1 February 2021
This revised MAS Technology Risk Management Guidelines sets out technology risk management principles and best practices to guide financial institutions to:
Establish sound and robust Technology Risk Governance and Oversight
Maintain Cyber resilience
On 18th January 2021, the Monetary Authority of Singapore (“MAS”) issued the new Technology Risk Management Guidelines (“2021 Guidelines”), which updated the previous Technology Risk Management Guidelines in 2013 (“2013 Guidelines”).
The revised guidelines focus on addressing technology and cyber risks in an environment of growing use of cloud technologies, application programming interfaces, and rapid software development by financial institutions (FIs). The Guidelines reinforce the importance of incorporating security controls as part of FIs’ technology development and delivery lifecycle, as well as in the deployment of emerging technologies. These guidelines apply to all Financial Institutions (“FIs”), which also includes payment services licensees.
Categories of amendments
Additional guidance on roles and responsibilities of Board of Directors and Senior Management.
More stringent assessments of third-party vendors and entities that access the FI’s IT systems.
Introduction of monitoring, testing, reporting and sharing of cyber threats within the financial ecosystem.
“Technology now underpins most aspects of financial services. Not only are financial institutions adopting new technologies, they are also increasingly reliant on third-party service providers”
Tan Yeow Seng, MAS Chief Cyber Security Officer
Key Changes in the 2021 guidelines
Expanded roles and responsibilities for Board of Directors and Senior Management
The Board and Senior management should ensure that a Chief Information officer (or its equivalent) and a Chief Information Security Officer (or its equivalent) with requisite experience are appointed to manage the technology and cyber risks.
The Board and Senior Management should include members with knowledge of technology and cyber risks.
Assessment of Tech Vendors
Establish standards and procedures for vendor evaluation, this assessment includes (but not limited to) analysis of vendor software development, quality assurance and security practices.
Adopt a risk-based approach when assessing the robustness of the software vendor’s security and quality assurance practices.
Obtain an undertaking from the software vendor on quality of software to gain assurance that the third-party software is secure.
Assessment of third parties’ suitability in connecting to Application Programming Interface (APIs) and governing third party’s API access
Adequate screening process for assessing third party entities that wish to access their Application Programming Interface (“API”)
Key aspects on the scope of API guidelines:
Using strong encryption for secure transfer of data
Monitoring usage of APIs
Detection of suspicious activities and revoking access in the event of security breach.
Cyber threat management and incident reporting
Establish a process of collecting, processing, and analysing cyber related information and should be strengthened by cyber intelligence monitoring services.
Should have a security operation’s centre or acquire managed security services to facilitate, continuous monitoring and analysis of cyber events.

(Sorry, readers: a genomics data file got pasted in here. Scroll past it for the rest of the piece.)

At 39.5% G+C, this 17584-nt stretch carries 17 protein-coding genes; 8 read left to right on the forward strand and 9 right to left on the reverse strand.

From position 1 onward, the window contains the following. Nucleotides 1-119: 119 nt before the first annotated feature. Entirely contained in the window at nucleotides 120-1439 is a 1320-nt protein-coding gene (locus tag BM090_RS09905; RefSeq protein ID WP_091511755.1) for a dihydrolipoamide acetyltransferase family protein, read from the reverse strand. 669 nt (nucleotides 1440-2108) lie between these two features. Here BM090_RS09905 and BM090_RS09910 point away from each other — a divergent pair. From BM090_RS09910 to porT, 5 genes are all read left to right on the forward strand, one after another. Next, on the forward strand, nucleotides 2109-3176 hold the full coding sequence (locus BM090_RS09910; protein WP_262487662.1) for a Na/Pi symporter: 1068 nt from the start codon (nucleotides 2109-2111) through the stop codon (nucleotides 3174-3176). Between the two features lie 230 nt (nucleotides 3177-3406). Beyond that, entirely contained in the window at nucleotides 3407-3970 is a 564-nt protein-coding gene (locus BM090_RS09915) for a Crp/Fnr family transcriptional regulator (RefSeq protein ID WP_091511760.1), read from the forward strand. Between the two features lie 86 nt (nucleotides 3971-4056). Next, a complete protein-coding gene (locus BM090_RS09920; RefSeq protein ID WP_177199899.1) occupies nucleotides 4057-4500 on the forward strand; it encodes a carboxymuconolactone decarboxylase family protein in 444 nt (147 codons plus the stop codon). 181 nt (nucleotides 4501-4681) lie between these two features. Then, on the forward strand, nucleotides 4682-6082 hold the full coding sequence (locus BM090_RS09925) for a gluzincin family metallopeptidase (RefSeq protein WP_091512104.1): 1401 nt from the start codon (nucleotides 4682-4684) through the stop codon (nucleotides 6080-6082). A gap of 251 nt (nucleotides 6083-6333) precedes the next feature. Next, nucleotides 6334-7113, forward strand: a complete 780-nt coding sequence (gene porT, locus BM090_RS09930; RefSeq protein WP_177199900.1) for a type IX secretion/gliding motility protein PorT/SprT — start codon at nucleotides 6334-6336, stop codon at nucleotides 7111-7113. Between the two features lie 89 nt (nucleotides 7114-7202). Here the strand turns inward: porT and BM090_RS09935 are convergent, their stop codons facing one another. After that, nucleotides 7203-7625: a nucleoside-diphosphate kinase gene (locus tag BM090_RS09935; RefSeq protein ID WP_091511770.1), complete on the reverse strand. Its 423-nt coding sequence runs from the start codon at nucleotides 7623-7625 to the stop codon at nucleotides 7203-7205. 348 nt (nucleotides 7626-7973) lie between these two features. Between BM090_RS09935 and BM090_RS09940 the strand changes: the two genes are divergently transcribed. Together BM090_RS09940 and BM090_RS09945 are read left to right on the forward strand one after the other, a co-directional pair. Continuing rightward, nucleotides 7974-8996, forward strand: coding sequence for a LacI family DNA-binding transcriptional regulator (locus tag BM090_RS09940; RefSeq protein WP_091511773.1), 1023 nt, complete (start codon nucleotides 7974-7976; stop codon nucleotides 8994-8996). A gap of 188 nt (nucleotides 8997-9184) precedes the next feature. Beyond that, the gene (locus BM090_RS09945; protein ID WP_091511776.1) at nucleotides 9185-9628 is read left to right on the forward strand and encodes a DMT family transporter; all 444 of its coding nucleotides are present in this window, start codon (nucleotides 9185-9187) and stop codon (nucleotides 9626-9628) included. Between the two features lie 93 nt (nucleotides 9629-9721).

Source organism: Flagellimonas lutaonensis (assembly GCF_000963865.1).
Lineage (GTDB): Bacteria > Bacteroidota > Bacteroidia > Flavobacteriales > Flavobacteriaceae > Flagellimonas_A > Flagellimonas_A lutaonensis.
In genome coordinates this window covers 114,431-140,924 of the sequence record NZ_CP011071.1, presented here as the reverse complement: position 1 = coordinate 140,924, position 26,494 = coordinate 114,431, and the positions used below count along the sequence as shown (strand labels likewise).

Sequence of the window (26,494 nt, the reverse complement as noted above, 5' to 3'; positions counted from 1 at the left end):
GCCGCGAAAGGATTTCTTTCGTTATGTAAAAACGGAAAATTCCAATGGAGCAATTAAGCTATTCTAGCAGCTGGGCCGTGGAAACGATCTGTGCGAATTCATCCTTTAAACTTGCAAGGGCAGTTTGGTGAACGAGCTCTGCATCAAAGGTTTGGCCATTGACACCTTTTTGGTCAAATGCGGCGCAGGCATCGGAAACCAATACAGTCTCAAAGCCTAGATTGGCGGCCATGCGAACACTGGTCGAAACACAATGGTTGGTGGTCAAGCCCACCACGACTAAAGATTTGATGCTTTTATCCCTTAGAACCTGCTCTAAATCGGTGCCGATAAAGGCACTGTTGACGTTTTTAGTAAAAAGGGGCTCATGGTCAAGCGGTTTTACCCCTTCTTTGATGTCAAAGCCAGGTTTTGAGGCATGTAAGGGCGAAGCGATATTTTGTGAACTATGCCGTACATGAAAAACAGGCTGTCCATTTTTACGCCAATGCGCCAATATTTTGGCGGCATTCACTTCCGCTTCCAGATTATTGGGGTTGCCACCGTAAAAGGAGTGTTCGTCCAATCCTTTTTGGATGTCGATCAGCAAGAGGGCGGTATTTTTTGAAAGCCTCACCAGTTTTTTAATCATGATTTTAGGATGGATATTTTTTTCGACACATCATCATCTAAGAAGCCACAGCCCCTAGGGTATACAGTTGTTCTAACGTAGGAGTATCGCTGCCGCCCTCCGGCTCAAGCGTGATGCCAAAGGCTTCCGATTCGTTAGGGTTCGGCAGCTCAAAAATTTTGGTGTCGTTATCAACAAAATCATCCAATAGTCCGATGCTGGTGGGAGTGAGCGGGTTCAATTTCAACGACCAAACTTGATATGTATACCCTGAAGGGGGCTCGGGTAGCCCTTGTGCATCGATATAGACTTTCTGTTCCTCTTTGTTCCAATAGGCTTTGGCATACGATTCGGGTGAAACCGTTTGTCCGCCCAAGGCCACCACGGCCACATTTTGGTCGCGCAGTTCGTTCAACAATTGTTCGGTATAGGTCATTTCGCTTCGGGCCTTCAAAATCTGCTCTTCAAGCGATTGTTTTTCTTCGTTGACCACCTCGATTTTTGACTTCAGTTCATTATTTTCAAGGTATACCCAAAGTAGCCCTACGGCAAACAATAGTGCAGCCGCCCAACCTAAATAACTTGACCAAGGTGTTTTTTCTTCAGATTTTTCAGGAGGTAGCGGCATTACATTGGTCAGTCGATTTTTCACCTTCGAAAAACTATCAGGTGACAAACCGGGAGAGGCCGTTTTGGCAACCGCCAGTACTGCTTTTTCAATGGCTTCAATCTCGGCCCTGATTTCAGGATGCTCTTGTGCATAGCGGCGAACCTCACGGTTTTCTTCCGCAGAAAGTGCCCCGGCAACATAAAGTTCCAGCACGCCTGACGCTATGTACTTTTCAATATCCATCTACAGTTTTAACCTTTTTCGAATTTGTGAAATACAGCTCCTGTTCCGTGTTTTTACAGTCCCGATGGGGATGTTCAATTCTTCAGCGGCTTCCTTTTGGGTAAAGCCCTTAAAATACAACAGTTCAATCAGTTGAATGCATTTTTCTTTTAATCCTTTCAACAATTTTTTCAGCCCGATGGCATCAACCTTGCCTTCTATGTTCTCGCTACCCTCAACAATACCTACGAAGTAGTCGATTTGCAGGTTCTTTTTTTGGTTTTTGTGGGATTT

Cyber Incident Response and Management
Cyber Incident Response and Management plan should be in place to isolate and neutralize a cyber threat and to securely resume affected services.
Investigate and identify security or control deficiencies and lay out communication, coordination, and response procedures to address such threats.
Cyber security assessments
Vulnerability assessment to include vulnerability discovery process, identification of weak security configurations and open network ports.
Penetration testing will also require FIs to perform combination of black-box and grey-box testing.
Simulation of cyber-attacks tactics, techniques and procedures
Regular scenario based cyber exercises involving senior management, business functions, technical staff should be carried out to validate response and recovery plan.
These exercises should be in the form of an adversarial attack by a red team to test and validate the effectiveness of its cyber defense and response plan.
A comprehensive remediation process should follow after the exercise.
The revised guidelines set out MAS's higher expectations in the areas of technology risk governance and security controls in financial institutions.
Tan Yeow Seng, MAS Chief Cyber Security Officer
Implications and Next Steps
In preparation for compliance with the 2021 Guidelines, FIs will now need to take steps to ensure that:
Board and Senior Management should include members with adequate knowledge of technology and cyber risks, and all members are apprised of the expanded responsibilities.
Board should appoint a Chief Information officer and a Chief Information security office.
There is an assessment procedure for potential tech vendors and API access.
Monitoring, assessing, reporting of cyber threats are in line with the 2021 guidelines and that the relevant simulations and testing are adhered to routinely.
Over and above securing their own systems, FIs must now also manage the potential technology risks of their IT service providers as well.
These updated guidelines issued by MAS are effective immediately.
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